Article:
You might have heard that bariatric (weight-loss) surgery “cures diabetes.” As an outcome, bariatric surgeries are being done on individuals at ever-lower weights. However do these surgical treatments really work, and if so, how? And are they safe?
Bariatric (weight-loss) Surgery
In December, I went to a program at University of California, San Francisco, about bariatric surgery for diabetes. The speaker described that these surgical treatments need to appropriately be called “metabolic surgery,” because they do NOT work primarily by restricting consumption or obstructing absorption. They work by changing the method our intestines respond to food.
It turns out that the intestines are filled with glands that secrete all sort of hormones and neurotransmitters. The digestive glands are accountable for signaling insulin production, promoting storage of starch and fat, hunger control, and a lot of other things. The gut does a lot more than just soak up food into the blood. It manages how our bodies use food.
Different parts of the intestinal tract have various glands. So if you rearrange the intestinal tracts so that food is kept away from particular glands, and shunted toward other glands, it can change the method we deal with carbs, proteins, and fats. One brand-new “metabolic surgery” is called an “ileal transposition.” The surgeon takes a piece from completion of the small intestine (a part of the hindgut called the ileum), and sews it back in at the top of the intestinal tract, right where food comes out of the stomach. Nothing is completely removed or bypassed, but simply moving the glands around causes big weight-loss and better glucose control.
How does this work? Even the surgeons who are doing it don’t actually comprehend. It may be that the hindgut produces more of an insulin-promoting hormonal agent called GLP-1, the very same one that is promoted by drugs like Byetta (exenatide).
Apparently moving glands that used to be at the end of the intestine, where all the food was already combined and partly absorbed, up to the top, where they handle all the refined foods straight off the plate, causes very various production of insulin and other vital hormonal agents, like being on constant natural Byetta or Januvia. However there are undoubtedly other aspects included.
Note that these positive outcomes were completely unanticipated. Physicians believed they were simply reducing the intestine or shrinking the stomach so individuals would eat less or take in less. They didn’t realize they were screwing around with individuals’s hormones and body chemicals, however it ends up that might be a good idea. Or it may not.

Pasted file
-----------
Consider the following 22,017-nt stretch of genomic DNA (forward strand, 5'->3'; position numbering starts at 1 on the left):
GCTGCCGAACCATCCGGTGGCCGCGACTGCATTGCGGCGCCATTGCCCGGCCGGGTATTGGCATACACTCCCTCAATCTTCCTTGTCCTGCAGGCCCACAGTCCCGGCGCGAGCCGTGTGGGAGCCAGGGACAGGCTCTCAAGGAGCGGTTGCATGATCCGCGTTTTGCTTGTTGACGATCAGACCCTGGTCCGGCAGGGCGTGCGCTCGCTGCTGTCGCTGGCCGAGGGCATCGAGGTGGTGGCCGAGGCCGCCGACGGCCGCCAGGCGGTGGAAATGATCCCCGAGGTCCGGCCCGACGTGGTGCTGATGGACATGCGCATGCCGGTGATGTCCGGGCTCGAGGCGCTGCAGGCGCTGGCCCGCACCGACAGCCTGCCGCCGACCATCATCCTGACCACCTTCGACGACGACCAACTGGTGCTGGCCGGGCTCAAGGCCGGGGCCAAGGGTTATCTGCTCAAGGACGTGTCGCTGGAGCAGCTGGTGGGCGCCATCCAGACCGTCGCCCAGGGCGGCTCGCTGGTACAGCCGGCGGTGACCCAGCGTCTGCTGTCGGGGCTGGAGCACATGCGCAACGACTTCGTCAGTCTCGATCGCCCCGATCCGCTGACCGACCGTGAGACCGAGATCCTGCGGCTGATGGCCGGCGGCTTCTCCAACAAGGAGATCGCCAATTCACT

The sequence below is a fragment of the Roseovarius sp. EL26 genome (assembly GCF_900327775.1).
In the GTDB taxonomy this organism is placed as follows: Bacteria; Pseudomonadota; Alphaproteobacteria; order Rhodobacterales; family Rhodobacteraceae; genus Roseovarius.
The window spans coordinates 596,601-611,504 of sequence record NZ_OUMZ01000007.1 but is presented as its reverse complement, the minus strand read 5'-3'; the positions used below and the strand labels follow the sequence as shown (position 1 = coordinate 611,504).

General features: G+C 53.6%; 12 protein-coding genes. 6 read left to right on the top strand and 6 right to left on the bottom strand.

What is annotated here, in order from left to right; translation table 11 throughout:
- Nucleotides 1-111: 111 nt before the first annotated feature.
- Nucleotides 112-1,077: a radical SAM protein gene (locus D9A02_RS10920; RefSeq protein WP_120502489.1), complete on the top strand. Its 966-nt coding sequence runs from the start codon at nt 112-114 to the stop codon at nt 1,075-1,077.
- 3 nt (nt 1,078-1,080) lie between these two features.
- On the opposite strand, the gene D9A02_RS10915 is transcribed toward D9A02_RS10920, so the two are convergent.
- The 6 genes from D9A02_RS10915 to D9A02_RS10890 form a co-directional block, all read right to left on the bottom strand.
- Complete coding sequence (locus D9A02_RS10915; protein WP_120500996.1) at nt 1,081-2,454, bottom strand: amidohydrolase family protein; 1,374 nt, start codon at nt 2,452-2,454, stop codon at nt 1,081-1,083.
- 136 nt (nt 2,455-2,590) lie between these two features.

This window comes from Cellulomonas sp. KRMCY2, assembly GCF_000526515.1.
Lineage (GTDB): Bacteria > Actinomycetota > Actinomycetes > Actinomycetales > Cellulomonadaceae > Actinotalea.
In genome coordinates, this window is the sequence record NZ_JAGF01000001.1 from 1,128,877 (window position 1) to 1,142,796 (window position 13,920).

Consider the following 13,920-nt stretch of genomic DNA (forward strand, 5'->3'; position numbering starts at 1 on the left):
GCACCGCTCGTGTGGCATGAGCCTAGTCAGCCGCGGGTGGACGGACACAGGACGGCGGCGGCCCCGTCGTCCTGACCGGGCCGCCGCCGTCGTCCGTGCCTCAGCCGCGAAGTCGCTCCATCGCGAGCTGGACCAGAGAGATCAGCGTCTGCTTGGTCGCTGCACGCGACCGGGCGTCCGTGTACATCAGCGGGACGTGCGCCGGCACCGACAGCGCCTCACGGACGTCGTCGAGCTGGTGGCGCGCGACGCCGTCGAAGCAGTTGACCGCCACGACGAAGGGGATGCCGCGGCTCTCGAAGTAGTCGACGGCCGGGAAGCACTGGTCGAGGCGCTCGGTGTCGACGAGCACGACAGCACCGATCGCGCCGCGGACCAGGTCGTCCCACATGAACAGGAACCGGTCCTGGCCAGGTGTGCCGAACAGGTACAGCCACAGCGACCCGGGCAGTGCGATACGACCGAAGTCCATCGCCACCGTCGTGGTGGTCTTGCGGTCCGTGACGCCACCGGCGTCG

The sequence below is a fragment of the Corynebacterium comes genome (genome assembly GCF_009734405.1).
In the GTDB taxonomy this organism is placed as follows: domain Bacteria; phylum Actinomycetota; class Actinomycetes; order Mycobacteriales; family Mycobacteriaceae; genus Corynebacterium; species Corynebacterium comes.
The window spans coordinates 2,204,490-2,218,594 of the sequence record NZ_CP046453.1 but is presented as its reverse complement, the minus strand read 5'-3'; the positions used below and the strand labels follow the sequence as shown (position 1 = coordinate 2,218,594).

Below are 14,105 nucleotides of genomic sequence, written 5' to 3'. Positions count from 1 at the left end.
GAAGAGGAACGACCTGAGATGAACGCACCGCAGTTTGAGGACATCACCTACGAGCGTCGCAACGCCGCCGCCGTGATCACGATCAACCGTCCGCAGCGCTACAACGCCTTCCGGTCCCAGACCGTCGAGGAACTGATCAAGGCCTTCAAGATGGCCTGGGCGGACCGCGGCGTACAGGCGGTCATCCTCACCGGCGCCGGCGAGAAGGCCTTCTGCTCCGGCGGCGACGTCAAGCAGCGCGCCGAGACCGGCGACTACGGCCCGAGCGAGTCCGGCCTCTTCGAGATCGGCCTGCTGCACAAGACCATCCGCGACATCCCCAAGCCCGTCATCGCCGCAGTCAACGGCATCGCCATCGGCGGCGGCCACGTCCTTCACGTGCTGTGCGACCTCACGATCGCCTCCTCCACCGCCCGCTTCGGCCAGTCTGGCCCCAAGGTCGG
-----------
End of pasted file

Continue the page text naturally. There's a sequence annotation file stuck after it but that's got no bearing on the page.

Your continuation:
Some critics argue that our intestines evolved over millions of years, and we have no idea why they are the way they are. If we just start chopping them up and moving them around, there are bound to be nasty long-term effects. But the cosmetic surgeons would reply that the environment our intestinal tracts developed for is extremely different from the environment we’re residing in now. It may be that our developed intestinal tracts are no longer well geared up for the changed food world, with all its sugars and improved foods.
Is It Good For You?
Many studies reveal that various kinds of metabolic surgery aid control blood glucose. But that does not necessarily make them a smart idea. The side effects can be crippling. They can make your life miserable. I spoke to one female who had actually lost 130 pounds and developed near-normal blood sugar after a Roux-en-Y gastric bypass. Her other half, who had left her since she was “too fat”, returned to her.
Success story, right? Perhaps (although I don’t know about taking the spouse back)… however physically she’s miserable. She can eat just really small amounts, and the majority of foods she can’t eat at all without getting sick. She has constant nausea and regular abdominal pains. Is this worth it for her? She’s not sure.
We also don’t know yet for how long the metabolic “benefits” will last. We do know that weight is often regainedin 2 — 5 years after surgery. A recent study shows that postprandial (after-meal) glucose levels can stay high in people who have had metabolic surgery, even if their A1Cs indicate that their diabetes is “treated.”
If you’re thinking about “bariatric” or “metabolic” surgery, I would motivate you to check it out in detail. What are you obtaining into? If you do go ahead, choose a surgery with the fewest side effects. (Although they all have pretty many, some have less than others.) Seek advice from other people who have had the surgery, consisting of some that are at least two years past their operation. See if it’s still worth it for them.